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  • Mom Says Her 7-Year-Old Daughter Learned About Suicide Through Online Videos and Games

    Is it still possible to have a safe space in today’s digital age?
    by Cielo Anne Calzado .
Mom Says Her 7-Year-Old Daughter Learned About Suicide Through Online Videos and Games
To read this story in Tagalog, click here.
  • It has become a familiar sight — kids tapping away on a tablet or a mobile phone as a weekend reward or to pass the time. Aside from setting a limit to screen time, parents try to add restrictions to the online content their kids are consuming. But it seems no matter how we closely monitor the sites they go, there are still instances when they are lead to the dark side of the web when they are inside what we think is safe content.

    A concerned mother from Utah, United States, felt compelled to share an incident involving her 7-year-old daughter as a way of warning fellow parents when it comes to giving kids access to YouTube Kids, Roblox, and Fortnite.

    “This is an exceptionally hard thing for me to post. I’ve thought long and hard about this. I’ve decided it’s way too important not to bring awareness to other parents. This is not up for criticism. I only want to let all parents watch for,” mom Meridy Leeper shares on Facebook.


    “My 7 year old child was taught how to attempt suicide by [YouTube Kids] and these games [Fortnite, Roblox]. She has expressed that she doesn’t feel neglected or unloved. Instead, she was constantly told to ‘go kill yourself’ by other gamers [YouTube Kids]. Shown HOW to. Sunday night, she had a full blown anxiety attack,” Meridy continues.

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    By Monday, her daughter drew a disturbing picture in school, which Meridy also included in the post. Read it in full below:


    Meridy’s post generated heartfelt messages from fellow parents and even strangers who stumbled upon her Facebook page. In another update, she shared she has received messages from a child counselor, a woman based in Canada, and even news stations who want to help her raise awareness about online gaming bullying.

    “The abundance of comments from friends, family and strangers…others sharing their stories of heartache in similar situations. THIS is how social media should be used. To bring hope and help those in need,” she shares.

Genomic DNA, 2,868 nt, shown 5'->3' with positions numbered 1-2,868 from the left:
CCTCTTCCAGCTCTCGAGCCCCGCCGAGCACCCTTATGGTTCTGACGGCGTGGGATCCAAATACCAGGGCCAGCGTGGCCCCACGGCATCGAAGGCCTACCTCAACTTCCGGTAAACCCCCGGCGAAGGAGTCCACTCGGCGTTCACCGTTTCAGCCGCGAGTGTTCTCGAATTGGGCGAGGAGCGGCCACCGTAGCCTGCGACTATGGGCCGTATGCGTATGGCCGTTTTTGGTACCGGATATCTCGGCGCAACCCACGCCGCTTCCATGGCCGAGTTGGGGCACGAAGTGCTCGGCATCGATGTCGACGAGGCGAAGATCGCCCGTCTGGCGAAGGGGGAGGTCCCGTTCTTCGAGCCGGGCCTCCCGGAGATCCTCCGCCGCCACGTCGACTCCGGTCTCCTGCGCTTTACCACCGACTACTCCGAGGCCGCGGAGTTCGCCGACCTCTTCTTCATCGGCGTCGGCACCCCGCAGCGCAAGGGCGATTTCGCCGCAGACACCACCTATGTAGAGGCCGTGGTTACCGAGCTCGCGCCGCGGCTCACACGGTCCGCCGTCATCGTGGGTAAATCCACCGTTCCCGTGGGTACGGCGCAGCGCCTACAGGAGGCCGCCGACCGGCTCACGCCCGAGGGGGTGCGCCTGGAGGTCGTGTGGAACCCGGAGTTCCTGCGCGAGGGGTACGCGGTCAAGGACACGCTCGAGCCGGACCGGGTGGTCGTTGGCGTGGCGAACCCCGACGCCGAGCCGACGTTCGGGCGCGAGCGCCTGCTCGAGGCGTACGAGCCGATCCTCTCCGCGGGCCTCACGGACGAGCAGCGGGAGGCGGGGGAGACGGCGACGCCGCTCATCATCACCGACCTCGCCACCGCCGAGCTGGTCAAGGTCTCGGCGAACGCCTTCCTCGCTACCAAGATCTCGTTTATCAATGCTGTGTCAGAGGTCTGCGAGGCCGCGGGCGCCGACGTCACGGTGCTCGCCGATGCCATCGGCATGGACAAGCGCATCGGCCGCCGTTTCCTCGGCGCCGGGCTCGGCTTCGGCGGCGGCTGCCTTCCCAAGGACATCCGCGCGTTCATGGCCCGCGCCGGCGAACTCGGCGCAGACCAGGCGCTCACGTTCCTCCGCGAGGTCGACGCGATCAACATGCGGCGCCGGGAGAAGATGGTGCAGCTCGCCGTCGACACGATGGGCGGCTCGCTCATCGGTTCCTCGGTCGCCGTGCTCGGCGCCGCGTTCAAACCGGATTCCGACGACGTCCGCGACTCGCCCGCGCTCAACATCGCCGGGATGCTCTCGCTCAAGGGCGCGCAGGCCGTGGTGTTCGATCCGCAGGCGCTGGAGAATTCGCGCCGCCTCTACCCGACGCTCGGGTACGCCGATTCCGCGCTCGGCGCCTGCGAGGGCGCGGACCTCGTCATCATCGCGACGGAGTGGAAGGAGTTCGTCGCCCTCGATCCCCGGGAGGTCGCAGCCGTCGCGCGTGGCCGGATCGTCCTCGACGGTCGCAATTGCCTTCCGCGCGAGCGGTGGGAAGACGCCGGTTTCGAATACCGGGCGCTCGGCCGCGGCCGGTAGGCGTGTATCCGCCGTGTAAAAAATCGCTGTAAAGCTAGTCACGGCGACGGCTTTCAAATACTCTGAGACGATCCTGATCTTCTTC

Aside from bringing her daughter to a counselor, Meridy’s daughter’s teacher has been giving her constant updates as well. In a report published by Kidspot, Meridy shared her therapist told her if she hadn't intervened and got help, her daughter would have tried taking her life.

    Being aware of the dangers of online surfing can help you protect your child.

    Meridy's story is not the first time parents and child advocates have called out the effects of online games and the proliferation of alarming videos. An article on Wired has exposed channels with violent themes that use well-loved characters like Minnie Mouse and Peppa Pig. Kids can easily access these videos with taps on any mobile device.

    The same article states, “Content for preschool children, in particular, can be lucrative for ad-funded channels, as small children will readily watch and poke at whatever videos YouTube suggests while harried parents are often unable to fully supervise every minute of their child’s media consumption.”


    Whether you grant your kids access to the Internet on weekends or you’re on the fence about it, an article written by Caroline Knorr for Common Sense Media can guide you how to navigate Youtube Kids. According to the article, “inappropriate videos can make it past the filters, and users have reported seeing nudity, alcohol, and profanity, as well as fast food and junk food ads that push unhealthy eating.”

    Parents can report and block these videos by setting parental controls. “The main parental control setting is the ability to allow your kid to search for videos in the app or not. (It’s safer not to.) You can also clear the history and pause your watch history, which mainly affects how the app serves up videos.” Forbidding them to search for videos lessens the chances of disturbing videos popping up on their feed.

    It’s best to be present whenever your child uses his tablet or computer. Block and report any disturbing content immediately to make sure it doesn’t appear again. Knorr’s article on explaining disturbing news to young kids also details tips how to go through such incidents, depending on the age of your child. What’s important is you’re present when your kids have questions and that you can clarify whatever they watch or read on the Internet. Lastly, it’s a must to check in on them. Ask them how they’re doing or if there’s anything bothering them. Similar to Meridy’s story, intervention can make a huge difference.

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